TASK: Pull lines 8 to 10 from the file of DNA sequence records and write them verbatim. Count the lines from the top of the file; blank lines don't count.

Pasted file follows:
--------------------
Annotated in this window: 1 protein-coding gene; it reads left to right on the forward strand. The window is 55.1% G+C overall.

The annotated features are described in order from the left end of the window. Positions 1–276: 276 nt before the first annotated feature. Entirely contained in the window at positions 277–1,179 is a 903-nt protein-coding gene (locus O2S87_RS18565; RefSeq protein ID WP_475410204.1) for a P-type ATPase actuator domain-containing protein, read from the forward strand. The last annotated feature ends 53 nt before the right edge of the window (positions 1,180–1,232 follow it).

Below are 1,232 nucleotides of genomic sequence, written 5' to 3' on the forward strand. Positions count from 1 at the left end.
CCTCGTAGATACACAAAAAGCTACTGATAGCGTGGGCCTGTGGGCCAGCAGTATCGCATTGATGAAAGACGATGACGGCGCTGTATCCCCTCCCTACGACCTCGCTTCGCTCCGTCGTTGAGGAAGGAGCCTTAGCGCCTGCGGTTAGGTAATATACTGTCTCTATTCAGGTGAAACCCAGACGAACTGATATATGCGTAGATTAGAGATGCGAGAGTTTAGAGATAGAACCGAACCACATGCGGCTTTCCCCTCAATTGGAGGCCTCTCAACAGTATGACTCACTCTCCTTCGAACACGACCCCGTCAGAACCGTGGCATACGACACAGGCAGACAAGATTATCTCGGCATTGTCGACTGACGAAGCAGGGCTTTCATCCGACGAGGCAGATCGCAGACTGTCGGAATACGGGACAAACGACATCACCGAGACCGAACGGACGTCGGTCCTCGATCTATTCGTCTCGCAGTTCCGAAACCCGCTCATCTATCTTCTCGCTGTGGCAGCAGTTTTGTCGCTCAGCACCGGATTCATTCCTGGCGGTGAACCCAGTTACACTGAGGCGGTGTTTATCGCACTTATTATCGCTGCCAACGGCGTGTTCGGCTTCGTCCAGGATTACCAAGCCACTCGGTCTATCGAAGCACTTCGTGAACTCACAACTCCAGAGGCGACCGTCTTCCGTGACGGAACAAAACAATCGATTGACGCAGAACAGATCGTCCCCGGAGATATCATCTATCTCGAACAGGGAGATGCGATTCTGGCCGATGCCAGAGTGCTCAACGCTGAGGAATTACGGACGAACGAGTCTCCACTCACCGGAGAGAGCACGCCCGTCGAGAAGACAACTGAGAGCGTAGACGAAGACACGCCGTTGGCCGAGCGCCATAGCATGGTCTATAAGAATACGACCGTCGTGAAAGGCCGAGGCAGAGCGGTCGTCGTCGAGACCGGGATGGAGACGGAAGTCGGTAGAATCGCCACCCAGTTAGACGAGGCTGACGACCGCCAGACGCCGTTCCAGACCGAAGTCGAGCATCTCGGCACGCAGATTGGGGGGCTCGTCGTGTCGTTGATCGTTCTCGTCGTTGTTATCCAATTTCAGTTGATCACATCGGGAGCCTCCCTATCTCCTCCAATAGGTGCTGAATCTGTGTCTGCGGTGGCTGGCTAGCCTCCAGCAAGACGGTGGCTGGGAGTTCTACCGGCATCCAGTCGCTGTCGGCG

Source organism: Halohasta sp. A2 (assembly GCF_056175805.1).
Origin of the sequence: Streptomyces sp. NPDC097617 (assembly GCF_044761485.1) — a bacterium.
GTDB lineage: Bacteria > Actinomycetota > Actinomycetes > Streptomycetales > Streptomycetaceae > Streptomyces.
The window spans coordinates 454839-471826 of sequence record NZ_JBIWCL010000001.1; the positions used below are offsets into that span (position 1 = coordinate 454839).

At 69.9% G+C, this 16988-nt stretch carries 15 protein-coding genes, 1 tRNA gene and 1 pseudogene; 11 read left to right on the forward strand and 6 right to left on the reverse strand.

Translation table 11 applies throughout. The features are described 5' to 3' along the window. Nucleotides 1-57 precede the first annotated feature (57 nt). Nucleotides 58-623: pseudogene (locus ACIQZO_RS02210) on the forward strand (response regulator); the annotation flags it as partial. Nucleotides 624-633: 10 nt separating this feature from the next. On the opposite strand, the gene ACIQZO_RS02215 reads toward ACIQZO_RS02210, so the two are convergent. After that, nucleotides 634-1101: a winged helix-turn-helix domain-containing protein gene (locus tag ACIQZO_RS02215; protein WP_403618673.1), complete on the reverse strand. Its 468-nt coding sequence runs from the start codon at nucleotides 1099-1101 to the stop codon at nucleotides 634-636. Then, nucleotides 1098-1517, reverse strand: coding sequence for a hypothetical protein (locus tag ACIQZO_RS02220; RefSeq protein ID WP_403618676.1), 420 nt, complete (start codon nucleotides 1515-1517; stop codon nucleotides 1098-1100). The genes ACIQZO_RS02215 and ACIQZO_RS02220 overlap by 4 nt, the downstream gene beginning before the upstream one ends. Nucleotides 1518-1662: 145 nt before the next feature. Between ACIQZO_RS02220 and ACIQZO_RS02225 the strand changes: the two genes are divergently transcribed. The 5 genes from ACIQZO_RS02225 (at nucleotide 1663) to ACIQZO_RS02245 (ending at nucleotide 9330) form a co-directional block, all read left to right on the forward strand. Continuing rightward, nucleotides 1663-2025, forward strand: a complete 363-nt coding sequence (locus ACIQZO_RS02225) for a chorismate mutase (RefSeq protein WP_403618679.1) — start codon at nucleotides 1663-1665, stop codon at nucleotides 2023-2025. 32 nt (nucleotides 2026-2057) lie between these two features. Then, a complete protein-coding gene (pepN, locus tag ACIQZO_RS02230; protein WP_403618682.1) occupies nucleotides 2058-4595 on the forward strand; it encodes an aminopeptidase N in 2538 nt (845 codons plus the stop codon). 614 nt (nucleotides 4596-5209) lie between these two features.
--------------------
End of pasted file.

The window spans coordinates 454839-471826 of sequence record NZ_JBIWCL010000001.1; the positions used below are offsets into that span (position 1 = coordinate 454839).

At 69.9% G+C, this 16988-nt stretch carries 15 protein-coding genes, 1 tRNA gene and 1 pseudogene; 11 read left to right on the forward strand and 6 right to left on the reverse strand.

Translation table 11 applies throughout. The features are described 5' to 3' along the window. Nucleotides 1-57 precede the first annotated feature (57 nt). Nucleotides 58-623: pseudogene (locus ACIQZO_RS02210) on the forward strand (response regulator); the annotation flags it as partial. Nucleotides 624-633: 10 nt separating this feature from the next. On the opposite strand, the gene ACIQZO_RS02215 reads toward ACIQZO_RS02210, so the two are convergent. After that, nucleotides 634-1101: a winged helix-turn-helix domain-containing protein gene (locus tag ACIQZO_RS02215; protein WP_403618673.1), complete on the reverse strand. Its 468-nt coding sequence runs from the start codon at nucleotides 1099-1101 to the stop codon at nucleotides 634-636. Then, nucleotides 1098-1517, reverse strand: coding sequence for a hypothetical protein (locus tag ACIQZO_RS02220; RefSeq protein ID WP_403618676.1), 420 nt, complete (start codon nucleotides 1515-1517; stop codon nucleotides 1098-1100). The genes ACIQZO_RS02215 and ACIQZO_RS02220 overlap by 4 nt, the downstream gene beginning before the upstream one ends. Nucleotides 1518-1662: 145 nt before the next feature. Between ACIQZO_RS02220 and ACIQZO_RS02225 the strand changes: the two genes are divergently transcribed. The 5 genes from ACIQZO_RS02225 (at nucleotide 1663) to ACIQZO_RS02245 (ending at nucleotide 9330) form a co-directional block, all read left to right on the forward strand. Continuing rightward, nucleotides 1663-2025, forward strand: a complete 363-nt coding sequence (locus ACIQZO_RS02225) for a chorismate mutase (RefSeq protein WP_403618679.1) — start codon at nucleotides 1663-1665, stop codon at nucleotides 2023-2025. 32 nt (nucleotides 2026-2057) lie between these two features. Then, a complete protein-coding gene (pepN, locus tag ACIQZO_RS02230; protein WP_403618682.1) occupies nucleotides 2058-4595 on the forward strand; it encodes an aminopeptidase N in 2538 nt (845 codons plus the stop codon). 614 nt (nucleotides 4596-5209) lie between these two features.